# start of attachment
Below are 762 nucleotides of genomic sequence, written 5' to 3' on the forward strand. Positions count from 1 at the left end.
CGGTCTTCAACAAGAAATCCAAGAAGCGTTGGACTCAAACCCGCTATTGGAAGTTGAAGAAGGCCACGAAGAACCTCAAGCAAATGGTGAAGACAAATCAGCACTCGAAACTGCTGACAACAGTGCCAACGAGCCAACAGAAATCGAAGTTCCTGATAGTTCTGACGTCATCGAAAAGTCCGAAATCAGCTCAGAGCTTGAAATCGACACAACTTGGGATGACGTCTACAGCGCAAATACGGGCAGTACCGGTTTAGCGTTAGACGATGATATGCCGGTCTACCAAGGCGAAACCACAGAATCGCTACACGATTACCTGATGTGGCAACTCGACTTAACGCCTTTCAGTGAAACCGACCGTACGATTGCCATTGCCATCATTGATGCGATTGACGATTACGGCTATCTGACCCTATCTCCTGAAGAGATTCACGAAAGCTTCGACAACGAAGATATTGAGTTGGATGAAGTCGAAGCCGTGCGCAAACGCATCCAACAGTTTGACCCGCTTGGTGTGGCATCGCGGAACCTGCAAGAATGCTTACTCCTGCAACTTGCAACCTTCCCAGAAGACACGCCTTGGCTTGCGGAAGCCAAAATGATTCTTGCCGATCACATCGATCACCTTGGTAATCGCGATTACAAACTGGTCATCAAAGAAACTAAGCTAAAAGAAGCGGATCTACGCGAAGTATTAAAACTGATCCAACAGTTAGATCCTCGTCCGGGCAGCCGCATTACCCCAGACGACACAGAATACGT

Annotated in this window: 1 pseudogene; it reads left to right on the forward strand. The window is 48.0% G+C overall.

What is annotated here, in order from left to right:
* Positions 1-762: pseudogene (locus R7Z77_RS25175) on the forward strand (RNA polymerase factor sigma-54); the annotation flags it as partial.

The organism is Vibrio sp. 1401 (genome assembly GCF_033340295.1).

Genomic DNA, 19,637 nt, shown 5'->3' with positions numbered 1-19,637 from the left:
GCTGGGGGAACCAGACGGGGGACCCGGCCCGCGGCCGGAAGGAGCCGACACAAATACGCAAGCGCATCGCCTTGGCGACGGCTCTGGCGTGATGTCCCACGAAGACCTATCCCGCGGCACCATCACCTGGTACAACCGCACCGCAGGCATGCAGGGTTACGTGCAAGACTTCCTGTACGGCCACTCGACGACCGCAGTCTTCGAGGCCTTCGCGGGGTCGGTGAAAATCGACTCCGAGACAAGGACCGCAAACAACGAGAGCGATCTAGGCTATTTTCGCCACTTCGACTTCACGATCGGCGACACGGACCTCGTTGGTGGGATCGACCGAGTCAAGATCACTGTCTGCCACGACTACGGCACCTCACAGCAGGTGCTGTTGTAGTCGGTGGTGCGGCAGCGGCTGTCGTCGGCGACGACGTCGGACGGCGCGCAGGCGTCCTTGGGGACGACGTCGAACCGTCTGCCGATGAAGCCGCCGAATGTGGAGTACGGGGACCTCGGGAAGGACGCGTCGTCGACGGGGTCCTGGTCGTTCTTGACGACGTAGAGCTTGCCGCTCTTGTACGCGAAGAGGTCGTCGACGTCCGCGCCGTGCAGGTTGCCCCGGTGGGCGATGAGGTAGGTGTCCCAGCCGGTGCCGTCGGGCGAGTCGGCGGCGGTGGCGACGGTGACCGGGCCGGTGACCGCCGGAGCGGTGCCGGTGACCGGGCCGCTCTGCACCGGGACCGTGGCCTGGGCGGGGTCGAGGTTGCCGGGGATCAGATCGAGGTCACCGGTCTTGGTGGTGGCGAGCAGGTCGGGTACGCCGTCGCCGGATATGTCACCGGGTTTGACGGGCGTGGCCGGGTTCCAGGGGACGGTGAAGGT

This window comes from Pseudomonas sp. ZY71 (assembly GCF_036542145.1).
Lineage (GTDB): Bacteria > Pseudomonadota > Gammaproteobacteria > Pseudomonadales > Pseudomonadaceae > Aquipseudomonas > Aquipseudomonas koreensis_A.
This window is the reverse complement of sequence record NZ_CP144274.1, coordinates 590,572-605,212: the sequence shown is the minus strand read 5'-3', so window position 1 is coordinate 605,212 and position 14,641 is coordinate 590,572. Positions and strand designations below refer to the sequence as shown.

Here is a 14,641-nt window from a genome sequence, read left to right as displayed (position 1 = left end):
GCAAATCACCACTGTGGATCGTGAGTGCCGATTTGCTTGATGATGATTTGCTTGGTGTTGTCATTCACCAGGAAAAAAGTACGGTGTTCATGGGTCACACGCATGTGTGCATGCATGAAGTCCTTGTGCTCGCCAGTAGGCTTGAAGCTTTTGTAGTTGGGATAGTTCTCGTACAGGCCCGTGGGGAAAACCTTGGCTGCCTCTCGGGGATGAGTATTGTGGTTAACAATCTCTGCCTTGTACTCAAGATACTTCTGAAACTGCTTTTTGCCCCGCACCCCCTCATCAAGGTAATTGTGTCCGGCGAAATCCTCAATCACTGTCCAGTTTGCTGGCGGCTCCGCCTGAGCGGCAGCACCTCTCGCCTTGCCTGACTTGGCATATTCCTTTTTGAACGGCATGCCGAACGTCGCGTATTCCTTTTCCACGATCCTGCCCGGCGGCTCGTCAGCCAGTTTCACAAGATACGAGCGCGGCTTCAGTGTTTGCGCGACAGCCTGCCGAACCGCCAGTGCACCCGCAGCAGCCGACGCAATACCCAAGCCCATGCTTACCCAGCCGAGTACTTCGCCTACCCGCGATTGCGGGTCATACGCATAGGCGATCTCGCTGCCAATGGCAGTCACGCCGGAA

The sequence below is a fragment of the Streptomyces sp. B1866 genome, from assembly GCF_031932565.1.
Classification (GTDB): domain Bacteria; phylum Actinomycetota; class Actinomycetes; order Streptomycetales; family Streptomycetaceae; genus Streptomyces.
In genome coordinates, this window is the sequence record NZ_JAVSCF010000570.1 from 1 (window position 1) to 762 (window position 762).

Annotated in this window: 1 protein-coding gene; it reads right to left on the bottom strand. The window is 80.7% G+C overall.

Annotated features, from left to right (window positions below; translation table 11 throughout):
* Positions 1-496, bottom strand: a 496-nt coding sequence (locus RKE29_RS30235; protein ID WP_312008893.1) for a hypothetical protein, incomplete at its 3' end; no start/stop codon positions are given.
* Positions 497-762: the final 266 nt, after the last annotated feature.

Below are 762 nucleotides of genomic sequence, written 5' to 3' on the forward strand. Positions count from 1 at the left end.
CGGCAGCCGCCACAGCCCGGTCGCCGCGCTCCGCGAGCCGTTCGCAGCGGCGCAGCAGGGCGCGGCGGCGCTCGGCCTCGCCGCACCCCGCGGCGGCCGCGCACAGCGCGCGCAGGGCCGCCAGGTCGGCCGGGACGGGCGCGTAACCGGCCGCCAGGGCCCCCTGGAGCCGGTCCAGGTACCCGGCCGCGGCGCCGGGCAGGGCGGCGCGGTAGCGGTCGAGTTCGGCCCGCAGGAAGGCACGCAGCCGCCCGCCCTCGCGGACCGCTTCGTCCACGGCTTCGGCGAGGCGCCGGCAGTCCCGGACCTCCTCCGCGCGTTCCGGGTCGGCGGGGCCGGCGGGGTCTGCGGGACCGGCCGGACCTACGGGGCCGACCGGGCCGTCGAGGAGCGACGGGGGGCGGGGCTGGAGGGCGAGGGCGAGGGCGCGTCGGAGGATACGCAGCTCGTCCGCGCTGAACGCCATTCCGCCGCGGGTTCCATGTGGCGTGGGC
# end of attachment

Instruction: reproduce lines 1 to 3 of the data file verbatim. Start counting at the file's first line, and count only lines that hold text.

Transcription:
Below are 762 nucleotides of genomic sequence, written 5' to 3' on the forward strand. Positions count from 1 at the left end.
CGGTCTTCAACAAGAAATCCAAGAAGCGTTGGACTCAAACCCGCTATTGGAAGTTGAAGAAGGCCACGAAGAACCTCAAGCAAATGGTGAAGACAAATCAGCACTCGAAACTGCTGACAACAGTGCCAACGAGCCAACAGAAATCGAAGTTCCTGATAGTTCTGACGTCATCGAAAAGTCCGAAATCAGCTCAGAGCTTGAAATCGACACAACTTGGGATGACGTCTACAGCGCAAATACGGGCAGTACCGGTTTAGCGTTAGACGATGATATGCCGGTCTACCAAGGCGAAACCACAGAATCGCTACACGATTACCTGATGTGGCAACTCGACTTAACGCCTTTCAGTGAAACCGACCGTACGATTGCCATTGCCATCATTGATGCGATTGACGATTACGGCTATCTGACCCTATCTCCTGAAGAGATTCACGAAAGCTTCGACAACGAAGATATTGAGTTGGATGAAGTCGAAGCCGTGCGCAAACGCATCCAACAGTTTGACCCGCTTGGTGTGGCATCGCGGAACCTGCAAGAATGCTTACTCCTGCAACTTGCAACCTTCCCAGAAGACACGCCTTGGCTTGCGGAAGCCAAAATGATTCTTGCCGATCACATCGATCACCTTGGTAATCGCGATTACAAACTGGTCATCAAAGAAACTAAGCTAAAAGAAGCGGATCTACGCGAAGTATTAAAACTGATCCAACAGTTAGATCCTCGTCCGGGCAGCCGCATTACCCCAGACGACACAGAATACGT

Annotated in this window: 1 pseudogene; it reads left to right on the forward strand. The window is 48.0% G+C overall.